Young workers: Manufacturing
These are the most common injuries and hazards related to young workers in the manufacturing industry, as shown by injury claims.
WorkSafe expects employers to have safety solutions in place to protect workers from the most common sources of injury.
Hazards and Solutions
- Hazard 1 Heavy lifting pushing pulling bending and kneeling
- Provide appropriate mechanical aids and equipment (eg forklifts, trolleys, vacuum lifters, hoists, height adjustable palletising equipment) and ensure they are used properly and maintained in accordance with manufacturer specifications.
- Design work to ensure it is done between shoulder and waist height to keep people working in an upright postures as much as possible. Achieve this by raising, lowering or moving either the worker or the work.
- Train young workers in the selection and use of any mechanical equipment and aids and safe handling methods (eg work is done between shoulder and mid-thigh height and with the elbows close to the body, work upright where possible).
- Ensure employees are not exposed to repetitive work for long periods (eg by using job rotation, work variation, providing sit-stand stools and anti-fatigue mats) or work that requires a significant amount of high force.
- Hazard 2 Managing young workers
- Consider young workers' age as a specific risk factor when identifying hazards and controlling risks in the workplace.
- Develop a culture and process that encourage young workers to speak up about risks they observe.
- Provide OHS induction and ongoing safety training that ensures young workers understand their job, can perform it safely and competently, and can recognise and report hazards.
- Have procedures and training around workplace bullying, violence, harassment and skylarking.
- Provide ongoing supervision that takes into consideration the inexperience of young workers.
- Encourage young workers to ask questions and to seek more information if unsure.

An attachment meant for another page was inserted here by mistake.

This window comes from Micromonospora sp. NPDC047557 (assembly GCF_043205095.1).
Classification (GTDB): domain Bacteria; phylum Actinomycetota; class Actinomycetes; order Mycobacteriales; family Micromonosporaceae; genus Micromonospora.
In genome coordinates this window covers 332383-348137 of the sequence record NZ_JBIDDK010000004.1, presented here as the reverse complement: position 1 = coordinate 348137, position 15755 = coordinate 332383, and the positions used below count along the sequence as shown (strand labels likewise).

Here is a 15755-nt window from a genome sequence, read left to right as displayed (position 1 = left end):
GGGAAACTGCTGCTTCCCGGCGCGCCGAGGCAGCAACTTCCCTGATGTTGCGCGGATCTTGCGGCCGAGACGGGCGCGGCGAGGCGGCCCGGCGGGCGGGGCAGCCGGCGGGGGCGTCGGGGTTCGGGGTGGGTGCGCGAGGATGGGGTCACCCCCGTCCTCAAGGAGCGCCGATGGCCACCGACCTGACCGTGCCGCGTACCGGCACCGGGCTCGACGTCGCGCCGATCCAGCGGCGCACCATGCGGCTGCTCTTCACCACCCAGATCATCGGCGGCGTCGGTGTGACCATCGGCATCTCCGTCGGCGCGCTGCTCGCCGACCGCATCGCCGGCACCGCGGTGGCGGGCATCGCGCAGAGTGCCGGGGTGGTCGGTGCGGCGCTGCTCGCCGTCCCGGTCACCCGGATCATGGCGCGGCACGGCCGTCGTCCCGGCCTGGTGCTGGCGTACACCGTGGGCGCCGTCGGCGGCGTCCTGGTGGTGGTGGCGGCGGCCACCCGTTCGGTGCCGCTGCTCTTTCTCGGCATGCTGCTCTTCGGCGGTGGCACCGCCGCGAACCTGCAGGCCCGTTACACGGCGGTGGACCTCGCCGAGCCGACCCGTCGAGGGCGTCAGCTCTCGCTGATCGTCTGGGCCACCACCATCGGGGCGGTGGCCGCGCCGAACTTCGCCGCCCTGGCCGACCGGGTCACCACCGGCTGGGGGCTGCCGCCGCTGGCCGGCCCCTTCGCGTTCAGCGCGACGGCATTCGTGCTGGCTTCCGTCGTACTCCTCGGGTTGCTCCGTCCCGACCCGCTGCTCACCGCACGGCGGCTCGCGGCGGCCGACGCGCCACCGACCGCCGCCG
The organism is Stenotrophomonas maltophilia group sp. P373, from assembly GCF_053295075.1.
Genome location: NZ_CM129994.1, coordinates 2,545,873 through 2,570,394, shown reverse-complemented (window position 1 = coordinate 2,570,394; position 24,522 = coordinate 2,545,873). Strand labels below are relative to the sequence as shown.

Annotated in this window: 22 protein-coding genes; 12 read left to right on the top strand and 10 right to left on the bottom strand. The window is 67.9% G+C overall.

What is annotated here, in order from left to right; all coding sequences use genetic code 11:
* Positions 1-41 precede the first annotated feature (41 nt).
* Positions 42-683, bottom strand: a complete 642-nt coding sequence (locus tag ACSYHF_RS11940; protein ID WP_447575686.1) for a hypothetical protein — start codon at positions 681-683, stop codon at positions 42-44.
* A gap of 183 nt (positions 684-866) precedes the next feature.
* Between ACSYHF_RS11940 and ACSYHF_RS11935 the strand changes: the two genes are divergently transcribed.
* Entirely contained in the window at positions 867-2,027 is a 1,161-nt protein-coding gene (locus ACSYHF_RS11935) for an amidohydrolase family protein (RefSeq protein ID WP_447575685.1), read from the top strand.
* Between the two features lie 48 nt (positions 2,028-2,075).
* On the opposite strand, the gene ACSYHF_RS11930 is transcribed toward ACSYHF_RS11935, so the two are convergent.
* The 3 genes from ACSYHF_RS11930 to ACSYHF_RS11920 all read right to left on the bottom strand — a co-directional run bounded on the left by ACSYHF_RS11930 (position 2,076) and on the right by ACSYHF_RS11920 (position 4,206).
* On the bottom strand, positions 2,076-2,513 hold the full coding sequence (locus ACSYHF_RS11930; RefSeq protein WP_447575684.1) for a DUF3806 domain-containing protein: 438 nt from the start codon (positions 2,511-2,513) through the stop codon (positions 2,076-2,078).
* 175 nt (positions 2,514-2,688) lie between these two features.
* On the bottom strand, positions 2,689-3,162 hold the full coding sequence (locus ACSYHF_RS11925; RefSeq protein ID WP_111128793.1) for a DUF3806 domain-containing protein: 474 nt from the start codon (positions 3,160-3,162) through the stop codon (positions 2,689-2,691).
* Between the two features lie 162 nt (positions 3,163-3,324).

- Have consultative processes that encourage young workers to put forward ideas.
- For young workers in the manufacturing industry, please also refer to other industry specific manufacturing Hotspots.
- Hazard 3 Slips trips and falls
- Install gantries and walkways with barriers on or around large or high machines.
- Fit self-closing access gates to elevated work platforms to reduce the risk of falling from machinery or equipment.
- Remove unwanted material and waste regularly from work site so it does not accumulate.
- Ensure all working areas and access ways are clean, level, well-lit and in good condition.
- Ensure employees wear appropriate safety boots (eg that fit well and are in good repair).
- Ensure spills are cleaned up immediately.
- Hazard 4 Using hand tools
- Provide appropriate tools and machinery (eg ergonomically designed handheld power tools that are lightweight, low vibration, noise restricted and fitted with over-torque clutches) and ensure they are used properly and maintained in accordance with manufacturer specifications
- Train young workers in the selection and use of hand tools and how to safely use them (eg avoid working in front of face and always work away from the body).
- Explain safety features of each hand tool and provide clear instructions on how to use. Emphasise specific hazards, how to control them, how to know if the tool is faulty, and how this should be reported etc. Ask questions as you go to check understanding.
- Explain maintenance requirements, responsibilities and procedures (ensure that young workers know they shouldn't fix any malfunctions).
- Ensure young workers using hand tools are supervised while using hand tools for the first time and as required.
- Provide appropriate personal protective equipment and clothing (eg gloves, safety footwear, goggles) and show workers how to safely wear/use.
- Hazard 5 Using machinery and equipment
- Provide appropriate guarding and ensure it is maintained in accordance with manufacturer specifications (eg circular saws have spring loaded moveable blade guards).
- Ensure router benches and moulders are designed so guards are interlocked to the plant and the cutters can't operate (including during run-down) when the guard isn't in place. Physical barrier guards are necessary in almost all cases.
- Ensure emergency stops are within reach of operators of moving rollers, belts and conveyers.
- Ensure machinery has completely stopped and can't be unintentionally re-energized during repair, unblocking, maintenance, or cleaning.
- Train young workers how to use equipment and supervise young workers when working directly with or near machinery or blades.
- Develop and implement appropriate safe work procedures (eg don't use gloves where there's a risk they will catch on moving machinery).
- Provide appropriate personal protective equipment (eg hard hats, gloves that absorb impact energy, protection from sharp edges that is puncture resistant, hearing protection, respiratory protection, suitable eyewear) and ensure it is worn.
- Ensure employees wear suitable clothing (eg overalls, long trousers, long sleeve shirt, safety boots).
- Ensure employees are not exposed to noise that exceeds the exposure standard.